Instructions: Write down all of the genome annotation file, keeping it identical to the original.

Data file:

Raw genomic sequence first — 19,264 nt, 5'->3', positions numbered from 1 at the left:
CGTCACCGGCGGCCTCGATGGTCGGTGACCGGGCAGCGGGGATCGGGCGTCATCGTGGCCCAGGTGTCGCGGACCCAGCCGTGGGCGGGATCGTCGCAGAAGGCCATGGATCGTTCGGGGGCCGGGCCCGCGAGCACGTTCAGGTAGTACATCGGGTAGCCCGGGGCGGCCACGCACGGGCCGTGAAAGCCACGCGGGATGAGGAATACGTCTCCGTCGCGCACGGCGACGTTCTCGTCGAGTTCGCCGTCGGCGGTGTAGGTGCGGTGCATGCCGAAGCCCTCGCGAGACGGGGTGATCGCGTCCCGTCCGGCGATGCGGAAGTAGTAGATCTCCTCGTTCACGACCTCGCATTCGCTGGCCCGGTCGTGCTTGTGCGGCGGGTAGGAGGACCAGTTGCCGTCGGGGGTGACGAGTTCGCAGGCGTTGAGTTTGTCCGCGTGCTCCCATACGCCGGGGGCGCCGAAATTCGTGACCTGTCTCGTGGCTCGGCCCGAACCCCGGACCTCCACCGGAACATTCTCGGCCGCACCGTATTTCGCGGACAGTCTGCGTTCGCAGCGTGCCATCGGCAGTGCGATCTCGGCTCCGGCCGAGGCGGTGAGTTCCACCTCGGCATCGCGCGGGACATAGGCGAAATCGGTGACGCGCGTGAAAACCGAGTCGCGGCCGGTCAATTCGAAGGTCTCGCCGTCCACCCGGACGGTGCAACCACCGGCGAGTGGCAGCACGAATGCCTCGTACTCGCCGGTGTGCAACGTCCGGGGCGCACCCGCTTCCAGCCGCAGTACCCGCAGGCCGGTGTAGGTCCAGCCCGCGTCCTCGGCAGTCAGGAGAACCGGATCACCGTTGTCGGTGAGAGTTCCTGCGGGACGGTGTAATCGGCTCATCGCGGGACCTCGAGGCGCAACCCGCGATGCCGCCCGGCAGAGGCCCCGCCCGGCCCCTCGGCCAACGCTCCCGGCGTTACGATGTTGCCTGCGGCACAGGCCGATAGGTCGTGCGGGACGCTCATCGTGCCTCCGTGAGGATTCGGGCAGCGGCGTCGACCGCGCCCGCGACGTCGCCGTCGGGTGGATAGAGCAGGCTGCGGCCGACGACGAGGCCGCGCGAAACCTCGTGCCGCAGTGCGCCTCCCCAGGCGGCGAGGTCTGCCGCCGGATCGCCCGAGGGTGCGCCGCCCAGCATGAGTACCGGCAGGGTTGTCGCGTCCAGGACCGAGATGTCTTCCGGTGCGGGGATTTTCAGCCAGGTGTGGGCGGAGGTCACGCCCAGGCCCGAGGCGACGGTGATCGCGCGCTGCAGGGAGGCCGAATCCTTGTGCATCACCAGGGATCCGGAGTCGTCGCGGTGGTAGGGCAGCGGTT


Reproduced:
Raw genomic sequence first — 19,264 nt, 5'->3', positions numbered from 1 at the left:
CGTCACCGGCGGCCTCGATGGTCGGTGACCGGGCAGCGGGGATCGGGCGTCATCGTGGCCCAGGTGTCGCGGACCCAGCCGTGGGCGGGATCGTCGCAGAAGGCCATGGATCGTTCGGGGGCCGGGCCCGCGAGCACGTTCAGGTAGTACATCGGGTAGCCCGGGGCGGCCACGCACGGGCCGTGAAAGCCACGCGGGATGAGGAATACGTCTCCGTCGCGCACGGCGACGTTCTCGTCGAGTTCGCCGTCGGCGGTGTAGGTGCGGTGCATGCCGAAGCCCTCGCGAGACGGGGTGATCGCGTCCCGTCCGGCGATGCGGAAGTAGTAGATCTCCTCGTTCACGACCTCGCATTCGCTGGCCCGGTCGTGCTTGTGCGGCGGGTAGGAGGACCAGTTGCCGTCGGGGGTGACGAGTTCGCAGGCGTTGAGTTTGTCCGCGTGCTCCCATACGCCGGGGGCGCCGAAATTCGTGACCTGTCTCGTGGCTCGGCCCGAACCCCGGACCTCCACCGGAACATTCTCGGCCGCACCGTATTTCGCGGACAGTCTGCGTTCGCAGCGTGCCATCGGCAGTGCGATCTCGGCTCCGGCCGAGGCGGTGAGTTCCACCTCGGCATCGCGCGGGACATAGGCGAAATCGGTGACGCGCGTGAAAACCGAGTCGCGGCCGGTCAATTCGAAGGTCTCGCCGTCCACCCGGACGGTGCAACCACCGGCGAGTGGCAGCACGAATGCCTCGTACTCGCCGGTGTGCAACGTCCGGGGCGCACCCGCTTCCAGCCGCAGTACCCGCAGGCCGGTGTAGGTCCAGCCCGCGTCCTCGGCAGTCAGGAGAACCGGATCACCGTTGTCGGTGAGAGTTCCTGCGGGACGGTGTAATCGGCTCATCGCGGGACCTCGAGGCGCAACCCGCGATGCCGCCCGGCAGAGGCCCCGCCCGGCCCCTCGGCCAACGCTCCCGGCGTTACGATGTTGCCTGCGGCACAGGCCGATAGGTCGTGCGGGACGCTCATCGTGCCTCCGTGAGGATTCGGGCAGCGGCGTCGACCGCGCCCGCGACGTCGCCGTCGGGTGGATAGAGCAGGCTGCGGCCGACGACGAGGCCGCGCGAAACCTCGTGCCGCAGTGCGCCTCCCCAGGCGGCGAGGTCTGCCGCCGGATCGCCCGAGGGTGCGCCGCCCAGCATGAGTACCGGCAGGGTTGTCGCGTCCAGGACCGAGATGTCTTCCGGTGCGGGGATTTTCAGCCAGGTGTGGGCGGAGGTCACGCCCAGGCCCGAGGCGACGGTGATCGCGCGCTGCAGGGAGGCCGAATCCTTGTGCATCACCAGGGATCCGGAGTCGTCGCGGTGGTAGGGCAGCGGTT